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    In DC and New York, Politicians Try to Score Cheap Points at the Expense of Charter Schools

    Charter schools are being hit once again this week, and people are fighting back. Earlier this week, as many as 17,000 thousands advocates for charter schools gathered in New York City, after a successful such gathering last year drew thousands more public school parents. Their aim was to show the city that there are an awful lot of tax-paying parents who want options for education. 

    Eva Mokowitz, CEO of Success Academy Charter Schools asked the parents of their 4,600 students to march across the Brooklyn Bridge with their children on Wednesday morning. “Your child’s education is threatened. Our very existence is threatened. Opponents want to take away our funding and our facilities,” she wrote. “These attacks are a real danger — we cannot stand idly by.”

    These parents, students, and educators were marching to raise awareness against Bill deBlasio, a mayoral candidate who says that he will charge charter schools rent to use space in public school buildings. Currently, charter schools are allowed to use this space for free. Since these schools are publicly funded, this is like asking traditional schools to pay rent- it’s already paid by the taxpayer. In fact, de Blasio wants to take it a step further, letting schools decide if they want to share space with charter schools or not. Currently, they are not given the option to say “no, thanks” to having a charter school on campus. There are 183 charter schools in New York City, and space is limited. This could become a serious issue.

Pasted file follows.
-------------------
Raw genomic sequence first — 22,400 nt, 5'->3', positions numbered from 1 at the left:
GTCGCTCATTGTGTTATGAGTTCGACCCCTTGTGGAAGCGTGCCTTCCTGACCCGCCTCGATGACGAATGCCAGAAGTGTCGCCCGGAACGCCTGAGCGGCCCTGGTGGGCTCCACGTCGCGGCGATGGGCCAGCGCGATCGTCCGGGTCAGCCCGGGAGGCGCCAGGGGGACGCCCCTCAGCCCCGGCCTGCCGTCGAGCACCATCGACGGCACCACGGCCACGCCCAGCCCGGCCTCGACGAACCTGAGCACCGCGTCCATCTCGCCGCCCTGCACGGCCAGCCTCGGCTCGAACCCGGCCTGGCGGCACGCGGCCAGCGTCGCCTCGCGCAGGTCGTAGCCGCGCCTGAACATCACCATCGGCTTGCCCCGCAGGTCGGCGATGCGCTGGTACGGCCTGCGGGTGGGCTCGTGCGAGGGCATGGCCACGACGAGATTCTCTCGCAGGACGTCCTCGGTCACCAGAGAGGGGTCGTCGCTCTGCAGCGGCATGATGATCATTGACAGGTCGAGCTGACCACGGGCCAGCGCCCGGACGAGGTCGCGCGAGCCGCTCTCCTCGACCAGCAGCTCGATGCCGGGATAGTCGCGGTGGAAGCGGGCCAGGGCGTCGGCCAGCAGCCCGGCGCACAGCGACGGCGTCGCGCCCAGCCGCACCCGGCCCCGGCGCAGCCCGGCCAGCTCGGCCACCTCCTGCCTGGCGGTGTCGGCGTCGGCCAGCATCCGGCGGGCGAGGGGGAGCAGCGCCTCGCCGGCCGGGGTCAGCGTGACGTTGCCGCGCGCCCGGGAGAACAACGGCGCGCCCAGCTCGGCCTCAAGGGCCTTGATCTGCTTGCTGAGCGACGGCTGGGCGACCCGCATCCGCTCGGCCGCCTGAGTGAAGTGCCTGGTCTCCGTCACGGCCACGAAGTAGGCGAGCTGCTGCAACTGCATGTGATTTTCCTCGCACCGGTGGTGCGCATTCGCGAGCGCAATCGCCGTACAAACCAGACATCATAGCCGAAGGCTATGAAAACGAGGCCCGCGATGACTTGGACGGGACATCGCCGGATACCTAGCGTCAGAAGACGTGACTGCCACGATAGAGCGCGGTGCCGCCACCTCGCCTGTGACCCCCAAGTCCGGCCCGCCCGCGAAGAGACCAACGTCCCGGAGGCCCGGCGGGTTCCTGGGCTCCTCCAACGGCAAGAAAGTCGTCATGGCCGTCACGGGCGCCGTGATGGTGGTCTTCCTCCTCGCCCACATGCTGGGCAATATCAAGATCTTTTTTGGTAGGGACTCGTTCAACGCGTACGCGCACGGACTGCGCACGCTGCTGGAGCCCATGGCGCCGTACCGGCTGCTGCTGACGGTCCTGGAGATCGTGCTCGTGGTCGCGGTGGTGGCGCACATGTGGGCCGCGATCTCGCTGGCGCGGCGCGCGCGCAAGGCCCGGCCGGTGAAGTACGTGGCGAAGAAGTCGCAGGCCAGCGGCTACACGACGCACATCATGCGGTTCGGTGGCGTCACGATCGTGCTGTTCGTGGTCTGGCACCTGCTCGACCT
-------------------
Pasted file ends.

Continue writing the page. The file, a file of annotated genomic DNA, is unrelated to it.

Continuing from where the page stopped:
Meanwhile, charter schools are being threatened in Washington, D.C., too. If the government shutdown continues, D.C. officials said that they would close charter schools, turning away 35,000 students, 43% of all D.C. public school students. On October 15, charter schools in D.C. are expecting their quarterly paycheck, but that paycheck might not be coming if the government remains closed. 

    Some schools have small reserve funds that will allow them to operate for a bit longer, some do not. Donald Hense of Friendship Public Charter School said that his reserve is very small and won’t last long, but he is better off than others.  ”Some schools that are very small have no reserves, and they are actually depending on the money to come that day,” he said. “Without that they will actually close their doors. This is outrageous.”

    This has education leaders upset with democrats. Eleanor Holmes Norton, Congressional delegate representing Washington, D.C., is a democrat herself and not happy with her political party. ““Democrats, at this critical moment, have abandoned their own long-held principled position that D.C.’s local budget must be distinguished from federal spending bills,” she said, “The Senate’s current hold on the city’s budget is absurd.” 

    The Senate’s hold on the entire country is absurd, and they are wielding this power in increasingly absurd ways to get their way. School choice is an issue about which people feel very passionately. It’s too bad that it is being used as a pawn by politicians hoping to score some cheap points.